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casey lucas
Casey Lucas is a fanatic for outdoor fun, especially big-mountain snowboarding. In the past, she consistently placed in the top five in the Masters of Snowboarding which has now paired with the Freeskiing World Tour as the Subaru Freeride Series. 2012 was the Tahoe native’s breakthrough year where she traveled to six different countries for the soul purpose of shredding. As a model and big-mountain ripper, Casey says, “It’s my goal to share with the world my passion for being both feminine and graceful, along with being strong and fierce.”  Stay social with her at @CaseyLucasSnow.
Casey sends a special shout out to her supportive sponsors: Oakley, Never Summer Snowboards, Dakine, Kirkwood Mountain Resort, South Tahoe Crossfit, Phar North, EPIC Bar and Pamela’s Pilates.
We caught up with Casey about her upcoming season!
How have you spent the summer season?

unnamedThis summer, massage (my other profession), has been busier than ever in Lake Tahoe, so I have been taking full advantage. You have to work hard to play hard! Luckily the long summer days made it possible to also fit in plenty of fun including mountain biking, SUP boarding, camping, hiking, CrossFit and plenty of beach BBQing with friends.

What are your plans for the 2015 winter season?

This winter I am focused on exploring new shred zones on my snowmachine and splitboard, documenting the stories and sharing them. It’s a goal to explore new terrain every season so I am especially excited that SFS will have new venues added to the tour stops. I will try to compete in SFS events along with the local Banzai Tour here in Tahoe.

Are you planning on competing in the 2015 Subaru Freeride Series?

Yes. It’s great that it will again be an open event like it has always been.

The coveted Sickbird award will be up for grabs at each of the SFS stops, what would you do to be awarded that?

I will send it as hard as I can and hope that it may be enough to even be nominated for the Sickbird Buckle. Dudes are going huge and many women are sending it just a big these days, it’s anyone’s game, so with that being said I will send it and hope for the best!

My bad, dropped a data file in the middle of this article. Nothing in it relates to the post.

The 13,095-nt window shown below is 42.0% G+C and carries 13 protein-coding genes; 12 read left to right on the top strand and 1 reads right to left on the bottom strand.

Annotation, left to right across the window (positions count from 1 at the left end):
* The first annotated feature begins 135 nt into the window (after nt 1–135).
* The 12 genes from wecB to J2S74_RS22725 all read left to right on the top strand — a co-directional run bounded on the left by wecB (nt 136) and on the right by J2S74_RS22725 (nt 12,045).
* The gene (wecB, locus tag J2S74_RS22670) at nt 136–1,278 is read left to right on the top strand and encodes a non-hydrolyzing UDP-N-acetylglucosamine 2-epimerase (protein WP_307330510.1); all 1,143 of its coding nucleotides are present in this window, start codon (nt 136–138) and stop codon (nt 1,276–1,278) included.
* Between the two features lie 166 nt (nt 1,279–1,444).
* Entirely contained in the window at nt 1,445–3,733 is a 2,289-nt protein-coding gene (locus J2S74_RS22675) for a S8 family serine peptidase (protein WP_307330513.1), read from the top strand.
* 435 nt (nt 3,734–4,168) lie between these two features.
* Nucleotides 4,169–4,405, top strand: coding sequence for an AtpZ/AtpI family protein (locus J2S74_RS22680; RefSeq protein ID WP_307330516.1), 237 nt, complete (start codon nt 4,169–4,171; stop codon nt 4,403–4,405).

Why do you like competing in big mountain?

Competing big mountain has put me in situations which I may not have ever been exposed to. When I first started competing I had no clue how to pick a line, read terrain; I had absolutely no knowledge of snow conditions and riding with moving snow. I have watched and absorbed everything I can from previous competitors and learned so much from judges feedback. After gosh, around 9 years of freeride competitions, I have been confronted with almost every scenario you can think of. I have grown to trust myself to choose lines which continually excite and push me. I know I have the ability to win freeride events, I just have to execute my vision perfectly. Easier said than done right. Every year new athletes come in to these events to throw down, which is key to keeping the riding at the highest level. Last season on the SFS I saw some of the best snowboarding from women I have ever seen. The line that stands out the most is Camella Brown’s run in the finals at Big Sky. Probably the best run I have seen from a female snowboarder in all the years I have competed. I can only imagine what this season has in store for us!

Where do you foresee the sport evolving to in the next few years?

…With people like Travis Rice, Jeremy Jones and Helen Schettini influencing freeriding in the film world we are going to see and already are seeing the sport grow and evolve to new heights. You don’t need anything other than two feet and some ambition to shred sick lines. The days of heli shredding are no longer blinding the shred population, we now see how easy and fun traveling by foot in the snow can be to access epic terrain.

How you prepare for a competition?

I ride top to bottom runs, rain or shine. I try to re-create a competition situation so when I am actually competing the nerves won’t take me over. I have yet to perfect this skill. It’s also important to grow endurance to sustain strength through an entire competition run.  I have learned that less is more, so I do take days off to chill, do some yoga and let my body, mind and spirit reconnect. I try to expose myself to new terrain as much as possible so I am not just getting confident on the same lines over and over.

Do you cross train during the off season?

Off season I train at ST CrossFit where I focus on overall strength and wellness. I love to mountain bike, which is quite similar to snowboarding as far as picking lines, looking ahead, pumping corners and sending jumps. I am also trying to stretch more often integrating yoga into my life along with SUP boarding. It’s also key to get comfortable in the air so cliff jumping and trampoline sessions are key in the off season. I honestly just like to have as much fun as possible in the off season and thankfully fun activities help with snowboarding.

Backcountry or inbounds?

Backcountry is always the favorite choice!

Where do you look for influence / inspiration for your skiing?

I am most influenced by athletes who are obviously having fun on the mountain. Being playful and seeing lines, which no one else sees, especially riders who have sick style and go big! Some of my favorite snowboarders to watch on the SFS are Galen Bridgwater, Iris Laz, Jonathan Penfield, Camilla Brown and Abe Greenspan.